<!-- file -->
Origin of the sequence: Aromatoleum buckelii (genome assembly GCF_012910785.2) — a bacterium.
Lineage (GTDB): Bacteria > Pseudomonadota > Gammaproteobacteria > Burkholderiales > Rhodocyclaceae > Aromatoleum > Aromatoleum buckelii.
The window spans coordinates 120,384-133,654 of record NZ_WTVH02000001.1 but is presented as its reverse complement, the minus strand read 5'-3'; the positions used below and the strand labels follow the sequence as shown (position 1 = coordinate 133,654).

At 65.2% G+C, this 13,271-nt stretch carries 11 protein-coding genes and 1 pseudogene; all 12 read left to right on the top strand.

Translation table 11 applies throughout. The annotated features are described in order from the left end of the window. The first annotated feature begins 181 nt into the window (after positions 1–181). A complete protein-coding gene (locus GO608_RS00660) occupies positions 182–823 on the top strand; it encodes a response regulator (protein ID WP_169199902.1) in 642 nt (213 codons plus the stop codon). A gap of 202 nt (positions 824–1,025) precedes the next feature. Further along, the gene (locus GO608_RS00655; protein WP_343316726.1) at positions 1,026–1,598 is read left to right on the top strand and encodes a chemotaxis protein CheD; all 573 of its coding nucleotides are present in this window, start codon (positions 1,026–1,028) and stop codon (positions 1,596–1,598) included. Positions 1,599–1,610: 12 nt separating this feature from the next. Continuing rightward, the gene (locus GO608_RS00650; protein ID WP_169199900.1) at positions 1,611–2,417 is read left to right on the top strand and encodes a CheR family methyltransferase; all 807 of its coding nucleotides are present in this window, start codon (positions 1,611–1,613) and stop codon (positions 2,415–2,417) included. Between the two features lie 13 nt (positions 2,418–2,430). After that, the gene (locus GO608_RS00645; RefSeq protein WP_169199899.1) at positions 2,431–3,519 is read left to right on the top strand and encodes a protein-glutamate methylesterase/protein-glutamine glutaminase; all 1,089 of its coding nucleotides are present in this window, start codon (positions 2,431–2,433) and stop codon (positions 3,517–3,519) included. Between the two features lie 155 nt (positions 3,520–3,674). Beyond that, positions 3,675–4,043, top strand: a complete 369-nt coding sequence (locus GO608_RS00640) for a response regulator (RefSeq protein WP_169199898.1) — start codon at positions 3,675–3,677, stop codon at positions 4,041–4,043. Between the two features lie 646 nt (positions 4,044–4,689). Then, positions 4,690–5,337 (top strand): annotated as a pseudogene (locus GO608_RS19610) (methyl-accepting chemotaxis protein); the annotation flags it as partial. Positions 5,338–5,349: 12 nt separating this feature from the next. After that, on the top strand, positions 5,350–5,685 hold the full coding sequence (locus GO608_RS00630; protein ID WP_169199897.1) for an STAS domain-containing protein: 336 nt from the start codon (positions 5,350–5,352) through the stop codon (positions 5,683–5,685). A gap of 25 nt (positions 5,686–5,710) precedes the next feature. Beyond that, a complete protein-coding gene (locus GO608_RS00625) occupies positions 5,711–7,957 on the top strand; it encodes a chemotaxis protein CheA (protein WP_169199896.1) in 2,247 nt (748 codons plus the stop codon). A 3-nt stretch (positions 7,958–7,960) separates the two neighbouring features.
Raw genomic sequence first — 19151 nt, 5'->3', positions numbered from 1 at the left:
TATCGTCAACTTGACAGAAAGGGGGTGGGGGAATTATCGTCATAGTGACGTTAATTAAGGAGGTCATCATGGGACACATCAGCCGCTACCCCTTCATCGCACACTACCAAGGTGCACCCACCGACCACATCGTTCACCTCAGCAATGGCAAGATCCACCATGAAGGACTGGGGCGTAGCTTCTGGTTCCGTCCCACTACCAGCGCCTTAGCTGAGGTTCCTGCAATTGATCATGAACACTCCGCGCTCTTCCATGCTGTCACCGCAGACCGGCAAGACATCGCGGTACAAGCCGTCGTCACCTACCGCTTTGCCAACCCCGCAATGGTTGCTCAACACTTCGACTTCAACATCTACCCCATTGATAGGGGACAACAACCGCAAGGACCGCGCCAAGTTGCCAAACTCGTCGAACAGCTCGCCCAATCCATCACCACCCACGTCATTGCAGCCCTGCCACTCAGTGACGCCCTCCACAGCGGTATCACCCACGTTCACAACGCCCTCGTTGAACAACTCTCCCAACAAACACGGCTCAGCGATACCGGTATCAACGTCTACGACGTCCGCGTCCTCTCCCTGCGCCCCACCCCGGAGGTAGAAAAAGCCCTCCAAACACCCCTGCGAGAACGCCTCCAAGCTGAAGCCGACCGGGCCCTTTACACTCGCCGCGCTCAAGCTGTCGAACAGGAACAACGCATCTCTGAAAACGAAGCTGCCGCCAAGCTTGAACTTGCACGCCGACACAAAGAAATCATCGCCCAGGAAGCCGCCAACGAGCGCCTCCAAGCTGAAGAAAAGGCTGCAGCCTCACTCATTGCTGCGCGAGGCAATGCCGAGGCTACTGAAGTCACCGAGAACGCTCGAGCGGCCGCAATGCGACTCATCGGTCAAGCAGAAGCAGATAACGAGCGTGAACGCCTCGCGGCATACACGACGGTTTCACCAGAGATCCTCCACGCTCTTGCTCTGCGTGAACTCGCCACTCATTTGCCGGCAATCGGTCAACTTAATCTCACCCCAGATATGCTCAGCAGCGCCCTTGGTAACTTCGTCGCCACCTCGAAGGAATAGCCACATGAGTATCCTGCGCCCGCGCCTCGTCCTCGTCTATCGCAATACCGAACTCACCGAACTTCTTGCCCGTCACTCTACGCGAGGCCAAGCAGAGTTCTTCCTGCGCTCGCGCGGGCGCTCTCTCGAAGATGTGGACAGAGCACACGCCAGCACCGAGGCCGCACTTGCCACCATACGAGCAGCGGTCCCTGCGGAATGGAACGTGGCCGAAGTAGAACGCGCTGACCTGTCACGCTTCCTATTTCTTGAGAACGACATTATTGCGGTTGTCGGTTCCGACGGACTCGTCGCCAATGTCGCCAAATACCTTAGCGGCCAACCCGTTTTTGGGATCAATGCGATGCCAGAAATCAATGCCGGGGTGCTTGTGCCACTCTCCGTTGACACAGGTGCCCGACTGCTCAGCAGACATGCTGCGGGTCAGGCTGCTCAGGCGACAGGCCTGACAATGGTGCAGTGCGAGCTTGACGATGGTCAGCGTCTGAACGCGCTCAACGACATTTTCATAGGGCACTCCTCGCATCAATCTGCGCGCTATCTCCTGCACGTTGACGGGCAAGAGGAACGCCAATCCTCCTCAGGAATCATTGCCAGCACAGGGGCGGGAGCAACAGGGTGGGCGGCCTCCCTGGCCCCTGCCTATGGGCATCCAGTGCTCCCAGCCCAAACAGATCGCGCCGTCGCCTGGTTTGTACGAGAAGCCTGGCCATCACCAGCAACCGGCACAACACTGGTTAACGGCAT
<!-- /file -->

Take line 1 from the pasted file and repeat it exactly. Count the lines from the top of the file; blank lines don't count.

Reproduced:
Origin of the sequence: Aromatoleum buckelii (genome assembly GCF_012910785.2) — a bacterium.